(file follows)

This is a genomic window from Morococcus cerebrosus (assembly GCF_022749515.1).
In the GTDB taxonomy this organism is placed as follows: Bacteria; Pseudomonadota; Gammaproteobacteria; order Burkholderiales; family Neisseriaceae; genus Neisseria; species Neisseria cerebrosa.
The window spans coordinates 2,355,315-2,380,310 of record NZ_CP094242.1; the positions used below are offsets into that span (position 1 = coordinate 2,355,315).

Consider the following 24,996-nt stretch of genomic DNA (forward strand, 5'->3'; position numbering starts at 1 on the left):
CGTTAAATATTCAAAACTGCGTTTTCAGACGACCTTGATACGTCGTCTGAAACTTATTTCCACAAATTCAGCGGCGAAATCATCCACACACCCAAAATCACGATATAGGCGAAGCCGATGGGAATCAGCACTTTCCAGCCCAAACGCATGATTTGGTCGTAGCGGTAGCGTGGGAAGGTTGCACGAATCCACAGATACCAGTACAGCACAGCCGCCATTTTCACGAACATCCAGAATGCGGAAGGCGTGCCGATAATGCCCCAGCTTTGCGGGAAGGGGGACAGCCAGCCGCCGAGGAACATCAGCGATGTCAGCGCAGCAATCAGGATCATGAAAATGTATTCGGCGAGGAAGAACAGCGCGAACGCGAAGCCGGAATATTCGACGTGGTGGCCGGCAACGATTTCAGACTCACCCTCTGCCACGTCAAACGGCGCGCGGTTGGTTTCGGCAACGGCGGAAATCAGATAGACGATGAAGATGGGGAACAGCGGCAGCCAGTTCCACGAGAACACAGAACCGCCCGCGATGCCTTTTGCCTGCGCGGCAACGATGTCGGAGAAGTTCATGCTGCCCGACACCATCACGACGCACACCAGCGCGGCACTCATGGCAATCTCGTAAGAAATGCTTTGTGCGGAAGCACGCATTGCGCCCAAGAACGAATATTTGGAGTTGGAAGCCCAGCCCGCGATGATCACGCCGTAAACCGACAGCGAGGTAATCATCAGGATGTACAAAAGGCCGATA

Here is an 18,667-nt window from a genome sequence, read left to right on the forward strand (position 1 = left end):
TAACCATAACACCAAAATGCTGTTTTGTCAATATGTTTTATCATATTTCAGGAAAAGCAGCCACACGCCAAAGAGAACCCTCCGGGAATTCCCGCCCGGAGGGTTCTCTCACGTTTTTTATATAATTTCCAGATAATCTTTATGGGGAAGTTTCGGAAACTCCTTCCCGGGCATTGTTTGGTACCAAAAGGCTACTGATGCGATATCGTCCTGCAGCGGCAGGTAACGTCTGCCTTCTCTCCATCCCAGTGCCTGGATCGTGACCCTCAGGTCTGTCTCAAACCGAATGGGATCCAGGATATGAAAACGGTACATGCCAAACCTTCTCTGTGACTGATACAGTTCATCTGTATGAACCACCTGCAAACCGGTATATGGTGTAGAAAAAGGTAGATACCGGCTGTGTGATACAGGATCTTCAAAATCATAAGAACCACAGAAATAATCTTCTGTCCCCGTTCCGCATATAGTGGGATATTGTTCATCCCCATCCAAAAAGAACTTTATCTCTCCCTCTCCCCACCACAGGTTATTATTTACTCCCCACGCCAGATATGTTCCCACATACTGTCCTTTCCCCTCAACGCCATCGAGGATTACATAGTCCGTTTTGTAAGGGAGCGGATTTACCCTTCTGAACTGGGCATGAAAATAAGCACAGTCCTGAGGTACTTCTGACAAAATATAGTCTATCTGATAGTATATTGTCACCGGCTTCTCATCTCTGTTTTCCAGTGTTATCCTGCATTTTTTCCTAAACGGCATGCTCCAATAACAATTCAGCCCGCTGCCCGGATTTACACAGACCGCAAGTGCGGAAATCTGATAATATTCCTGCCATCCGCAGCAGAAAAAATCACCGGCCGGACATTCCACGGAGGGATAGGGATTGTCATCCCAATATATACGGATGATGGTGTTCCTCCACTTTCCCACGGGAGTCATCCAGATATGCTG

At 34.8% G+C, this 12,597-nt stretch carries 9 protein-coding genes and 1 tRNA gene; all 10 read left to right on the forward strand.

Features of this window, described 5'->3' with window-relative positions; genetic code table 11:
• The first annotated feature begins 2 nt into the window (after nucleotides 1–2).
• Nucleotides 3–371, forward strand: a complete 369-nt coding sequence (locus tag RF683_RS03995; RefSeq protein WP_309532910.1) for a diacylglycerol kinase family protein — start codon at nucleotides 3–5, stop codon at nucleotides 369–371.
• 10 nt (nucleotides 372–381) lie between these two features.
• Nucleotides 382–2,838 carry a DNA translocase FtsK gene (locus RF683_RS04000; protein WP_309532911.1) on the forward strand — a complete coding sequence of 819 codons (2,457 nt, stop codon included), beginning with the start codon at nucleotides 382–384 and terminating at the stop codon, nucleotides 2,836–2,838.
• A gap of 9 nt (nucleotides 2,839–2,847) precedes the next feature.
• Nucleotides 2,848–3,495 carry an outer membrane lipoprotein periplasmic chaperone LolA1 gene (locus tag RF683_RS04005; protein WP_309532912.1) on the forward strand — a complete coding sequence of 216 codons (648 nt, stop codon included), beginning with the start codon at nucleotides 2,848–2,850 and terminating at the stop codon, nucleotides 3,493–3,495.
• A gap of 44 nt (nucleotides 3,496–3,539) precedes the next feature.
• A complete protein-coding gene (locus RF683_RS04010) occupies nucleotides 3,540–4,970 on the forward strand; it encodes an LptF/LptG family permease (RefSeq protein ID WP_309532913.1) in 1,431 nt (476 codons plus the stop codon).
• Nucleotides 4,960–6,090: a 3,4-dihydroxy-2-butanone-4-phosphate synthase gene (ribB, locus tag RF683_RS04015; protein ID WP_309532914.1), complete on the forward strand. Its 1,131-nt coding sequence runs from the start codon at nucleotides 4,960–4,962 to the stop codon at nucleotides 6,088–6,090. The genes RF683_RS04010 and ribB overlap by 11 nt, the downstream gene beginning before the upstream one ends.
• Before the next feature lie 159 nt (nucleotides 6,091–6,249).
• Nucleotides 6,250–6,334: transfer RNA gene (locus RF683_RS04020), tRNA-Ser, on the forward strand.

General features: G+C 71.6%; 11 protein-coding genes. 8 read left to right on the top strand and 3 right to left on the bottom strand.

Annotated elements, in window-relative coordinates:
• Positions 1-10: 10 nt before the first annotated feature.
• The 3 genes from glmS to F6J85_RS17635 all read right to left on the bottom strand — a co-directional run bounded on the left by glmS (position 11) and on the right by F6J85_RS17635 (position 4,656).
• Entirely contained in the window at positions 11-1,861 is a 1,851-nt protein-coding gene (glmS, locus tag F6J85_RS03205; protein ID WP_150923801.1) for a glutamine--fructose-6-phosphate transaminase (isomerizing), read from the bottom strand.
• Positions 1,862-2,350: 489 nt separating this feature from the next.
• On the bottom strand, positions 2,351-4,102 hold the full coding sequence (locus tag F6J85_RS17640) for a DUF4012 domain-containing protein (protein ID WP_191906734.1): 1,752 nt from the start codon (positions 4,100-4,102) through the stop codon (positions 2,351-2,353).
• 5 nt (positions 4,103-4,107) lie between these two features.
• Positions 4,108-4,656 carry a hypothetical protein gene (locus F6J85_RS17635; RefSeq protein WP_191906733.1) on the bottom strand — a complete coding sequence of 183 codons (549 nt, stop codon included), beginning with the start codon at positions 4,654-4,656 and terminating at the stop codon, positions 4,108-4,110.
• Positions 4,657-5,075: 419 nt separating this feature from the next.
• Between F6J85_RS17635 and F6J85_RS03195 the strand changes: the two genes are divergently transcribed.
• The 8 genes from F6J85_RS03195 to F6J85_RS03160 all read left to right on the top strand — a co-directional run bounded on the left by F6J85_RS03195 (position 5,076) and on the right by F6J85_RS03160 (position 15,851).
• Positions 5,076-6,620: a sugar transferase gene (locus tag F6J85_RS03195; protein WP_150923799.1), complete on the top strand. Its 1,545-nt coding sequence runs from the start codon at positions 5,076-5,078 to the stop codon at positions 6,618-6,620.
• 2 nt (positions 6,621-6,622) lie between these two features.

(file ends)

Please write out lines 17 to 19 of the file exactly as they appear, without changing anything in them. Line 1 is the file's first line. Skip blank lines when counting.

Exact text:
• A complete protein-coding gene (locus RF683_RS04010) occupies nucleotides 3,540–4,970 on the forward strand; it encodes an LptF/LptG family permease (RefSeq protein ID WP_309532913.1) in 1,431 nt (476 codons plus the stop codon).
• Nucleotides 4,960–6,090: a 3,4-dihydroxy-2-butanone-4-phosphate synthase gene (ribB, locus tag RF683_RS04015; protein ID WP_309532914.1), complete on the forward strand. Its 1,131-nt coding sequence runs from the start codon at nucleotides 4,960–4,962 to the stop codon at nucleotides 6,088–6,090. The genes RF683_RS04010 and ribB overlap by 11 nt, the downstream gene beginning before the upstream one ends.
• Before the next feature lie 159 nt (nucleotides 6,091–6,249).